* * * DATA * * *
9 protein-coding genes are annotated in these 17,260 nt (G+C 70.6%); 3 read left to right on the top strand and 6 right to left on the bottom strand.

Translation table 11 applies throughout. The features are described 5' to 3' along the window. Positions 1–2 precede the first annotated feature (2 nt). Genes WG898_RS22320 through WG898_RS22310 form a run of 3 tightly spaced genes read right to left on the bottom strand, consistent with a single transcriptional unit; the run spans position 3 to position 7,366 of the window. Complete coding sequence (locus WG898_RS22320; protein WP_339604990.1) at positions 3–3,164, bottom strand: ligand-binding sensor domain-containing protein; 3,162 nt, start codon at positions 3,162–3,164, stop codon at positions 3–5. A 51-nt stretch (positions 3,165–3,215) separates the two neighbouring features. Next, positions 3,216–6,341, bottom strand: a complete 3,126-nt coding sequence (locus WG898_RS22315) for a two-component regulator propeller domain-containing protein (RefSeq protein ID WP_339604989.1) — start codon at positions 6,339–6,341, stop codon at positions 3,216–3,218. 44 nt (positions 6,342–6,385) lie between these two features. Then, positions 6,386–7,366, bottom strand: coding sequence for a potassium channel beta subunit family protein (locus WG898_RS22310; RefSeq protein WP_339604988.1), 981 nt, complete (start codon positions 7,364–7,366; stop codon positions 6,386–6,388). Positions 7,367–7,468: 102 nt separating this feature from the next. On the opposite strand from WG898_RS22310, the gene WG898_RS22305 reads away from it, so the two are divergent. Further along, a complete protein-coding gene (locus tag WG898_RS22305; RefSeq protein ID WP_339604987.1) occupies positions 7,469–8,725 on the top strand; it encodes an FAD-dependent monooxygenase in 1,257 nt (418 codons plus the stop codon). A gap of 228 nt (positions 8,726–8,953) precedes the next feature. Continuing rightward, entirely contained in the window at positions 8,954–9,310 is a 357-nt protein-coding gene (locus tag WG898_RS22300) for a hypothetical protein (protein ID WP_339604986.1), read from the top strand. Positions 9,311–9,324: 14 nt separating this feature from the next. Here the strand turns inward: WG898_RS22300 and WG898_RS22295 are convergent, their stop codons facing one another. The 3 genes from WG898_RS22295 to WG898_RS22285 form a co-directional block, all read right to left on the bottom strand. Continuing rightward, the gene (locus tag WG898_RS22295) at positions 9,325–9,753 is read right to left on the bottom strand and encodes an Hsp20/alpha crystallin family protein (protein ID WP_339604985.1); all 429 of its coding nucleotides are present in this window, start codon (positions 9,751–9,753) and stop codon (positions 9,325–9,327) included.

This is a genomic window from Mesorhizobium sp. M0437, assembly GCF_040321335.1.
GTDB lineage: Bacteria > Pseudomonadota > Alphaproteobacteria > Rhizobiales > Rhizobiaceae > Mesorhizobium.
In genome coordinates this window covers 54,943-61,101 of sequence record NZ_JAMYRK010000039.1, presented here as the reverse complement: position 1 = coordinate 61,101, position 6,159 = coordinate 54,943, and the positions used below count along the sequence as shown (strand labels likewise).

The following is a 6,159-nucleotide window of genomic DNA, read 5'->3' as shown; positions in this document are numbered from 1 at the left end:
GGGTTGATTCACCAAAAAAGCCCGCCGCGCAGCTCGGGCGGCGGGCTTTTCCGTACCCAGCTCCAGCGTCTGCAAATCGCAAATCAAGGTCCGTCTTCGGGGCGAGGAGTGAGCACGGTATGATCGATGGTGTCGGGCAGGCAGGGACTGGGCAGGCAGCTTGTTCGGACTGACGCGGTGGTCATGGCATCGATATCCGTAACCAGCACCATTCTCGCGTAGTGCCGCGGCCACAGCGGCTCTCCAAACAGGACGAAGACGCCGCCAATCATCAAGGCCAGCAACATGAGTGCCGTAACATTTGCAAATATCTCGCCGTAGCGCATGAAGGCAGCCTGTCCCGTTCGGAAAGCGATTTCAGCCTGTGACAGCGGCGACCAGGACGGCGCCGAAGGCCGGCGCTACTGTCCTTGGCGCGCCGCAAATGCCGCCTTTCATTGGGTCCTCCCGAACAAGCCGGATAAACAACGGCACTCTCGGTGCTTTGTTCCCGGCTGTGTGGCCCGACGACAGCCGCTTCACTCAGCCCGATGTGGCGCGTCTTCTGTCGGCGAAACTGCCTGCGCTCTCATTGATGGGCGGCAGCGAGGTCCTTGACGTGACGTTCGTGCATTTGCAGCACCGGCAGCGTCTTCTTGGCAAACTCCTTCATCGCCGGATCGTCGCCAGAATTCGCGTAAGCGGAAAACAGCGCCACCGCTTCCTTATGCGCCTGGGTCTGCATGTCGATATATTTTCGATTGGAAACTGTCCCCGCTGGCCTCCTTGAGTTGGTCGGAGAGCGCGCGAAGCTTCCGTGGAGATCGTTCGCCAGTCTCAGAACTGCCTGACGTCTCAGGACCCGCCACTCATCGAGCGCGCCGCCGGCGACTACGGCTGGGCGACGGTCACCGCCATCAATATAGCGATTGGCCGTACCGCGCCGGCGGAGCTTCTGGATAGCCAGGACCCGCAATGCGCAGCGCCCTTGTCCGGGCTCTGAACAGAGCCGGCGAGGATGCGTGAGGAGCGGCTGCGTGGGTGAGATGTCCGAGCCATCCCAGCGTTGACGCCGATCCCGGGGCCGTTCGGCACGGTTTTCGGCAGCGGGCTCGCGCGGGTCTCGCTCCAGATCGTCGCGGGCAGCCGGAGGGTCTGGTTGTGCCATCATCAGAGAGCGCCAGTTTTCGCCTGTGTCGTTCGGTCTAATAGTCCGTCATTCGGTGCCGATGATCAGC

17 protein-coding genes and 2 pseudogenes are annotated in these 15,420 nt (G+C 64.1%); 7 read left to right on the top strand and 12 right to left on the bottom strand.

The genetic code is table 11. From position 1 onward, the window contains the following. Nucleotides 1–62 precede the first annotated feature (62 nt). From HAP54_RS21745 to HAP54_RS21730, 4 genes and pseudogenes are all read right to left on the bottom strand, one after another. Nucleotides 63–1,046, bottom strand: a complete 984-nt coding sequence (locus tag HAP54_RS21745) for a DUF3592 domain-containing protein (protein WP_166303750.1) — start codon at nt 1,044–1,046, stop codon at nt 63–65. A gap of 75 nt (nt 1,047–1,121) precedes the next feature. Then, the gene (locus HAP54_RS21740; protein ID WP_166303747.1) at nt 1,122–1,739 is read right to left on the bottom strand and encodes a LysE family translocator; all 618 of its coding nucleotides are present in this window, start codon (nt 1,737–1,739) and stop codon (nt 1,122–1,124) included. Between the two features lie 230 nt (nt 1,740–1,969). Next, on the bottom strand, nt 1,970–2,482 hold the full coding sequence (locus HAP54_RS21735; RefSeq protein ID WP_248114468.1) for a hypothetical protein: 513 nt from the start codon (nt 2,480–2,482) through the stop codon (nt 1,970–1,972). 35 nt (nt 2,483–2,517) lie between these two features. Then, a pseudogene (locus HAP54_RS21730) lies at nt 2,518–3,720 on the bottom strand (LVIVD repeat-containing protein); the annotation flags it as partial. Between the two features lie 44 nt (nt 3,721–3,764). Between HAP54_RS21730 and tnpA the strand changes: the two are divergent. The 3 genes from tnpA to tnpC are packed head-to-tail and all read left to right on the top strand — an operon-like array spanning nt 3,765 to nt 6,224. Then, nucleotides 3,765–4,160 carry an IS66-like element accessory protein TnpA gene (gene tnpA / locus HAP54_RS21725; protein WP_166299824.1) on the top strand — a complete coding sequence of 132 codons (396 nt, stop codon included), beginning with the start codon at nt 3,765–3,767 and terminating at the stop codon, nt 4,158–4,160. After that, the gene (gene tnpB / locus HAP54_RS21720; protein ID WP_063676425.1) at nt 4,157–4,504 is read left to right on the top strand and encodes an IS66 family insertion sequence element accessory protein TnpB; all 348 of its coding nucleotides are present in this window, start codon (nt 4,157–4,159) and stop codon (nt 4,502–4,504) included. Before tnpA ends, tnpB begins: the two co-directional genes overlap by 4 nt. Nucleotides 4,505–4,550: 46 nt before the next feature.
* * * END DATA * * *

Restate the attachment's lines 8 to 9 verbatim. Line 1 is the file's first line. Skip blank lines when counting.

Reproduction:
17 protein-coding genes and 2 pseudogenes are annotated in these 15,420 nt (G+C 64.1%); 7 read left to right on the top strand and 12 right to left on the bottom strand.

The genetic code is table 11. From position 1 onward, the window contains the following. Nucleotides 1–62 precede the first annotated feature (62 nt). From HAP54_RS21745 to HAP54_RS21730, 4 genes and pseudogenes are all read right to left on the bottom strand, one after another. Nucleotides 63–1,046, bottom strand: a complete 984-nt coding sequence (locus tag HAP54_RS21745) for a DUF3592 domain-containing protein (protein WP_166303750.1) — start codon at nt 1,044–1,046, stop codon at nt 63–65. A gap of 75 nt (nt 1,047–1,121) precedes the next feature. Then, the gene (locus HAP54_RS21740; protein ID WP_166303747.1) at nt 1,122–1,739 is read right to left on the bottom strand and encodes a LysE family translocator; all 618 of its coding nucleotides are present in this window, start codon (nt 1,737–1,739) and stop codon (nt 1,122–1,124) included. Between the two features lie 230 nt (nt 1,740–1,969). Next, on the bottom strand, nt 1,970–2,482 hold the full coding sequence (locus HAP54_RS21735; RefSeq protein ID WP_248114468.1) for a hypothetical protein: 513 nt from the start codon (nt 2,480–2,482) through the stop codon (nt 1,970–1,972). 35 nt (nt 2,483–2,517) lie between these two features. Then, a pseudogene (locus HAP54_RS21730) lies at nt 2,518–3,720 on the bottom strand (LVIVD repeat-containing protein); the annotation flags it as partial. Between the two features lie 44 nt (nt 3,721–3,764). Between HAP54_RS21730 and tnpA the strand changes: the two are divergent. The 3 genes from tnpA to tnpC are packed head-to-tail and all read left to right on the top strand — an operon-like array spanning nt 3,765 to nt 6,224. Then, nucleotides 3,765–4,160 carry an IS66-like element accessory protein TnpA gene (gene tnpA / locus HAP54_RS21725; protein WP_166299824.1) on the top strand — a complete coding sequence of 132 codons (396 nt, stop codon included), beginning with the start codon at nt 3,765–3,767 and terminating at the stop codon, nt 4,158–4,160. After that, the gene (gene tnpB / locus HAP54_RS21720; protein ID WP_063676425.1) at nt 4,157–4,504 is read left to right on the top strand and encodes an IS66 family insertion sequence element accessory protein TnpB; all 348 of its coding nucleotides are present in this window, start codon (nt 4,157–4,159) and stop codon (nt 4,502–4,504) included. Before tnpA ends, tnpB begins: the two co-directional genes overlap by 4 nt. Nucleotides 4,505–4,550: 46 nt before the next feature.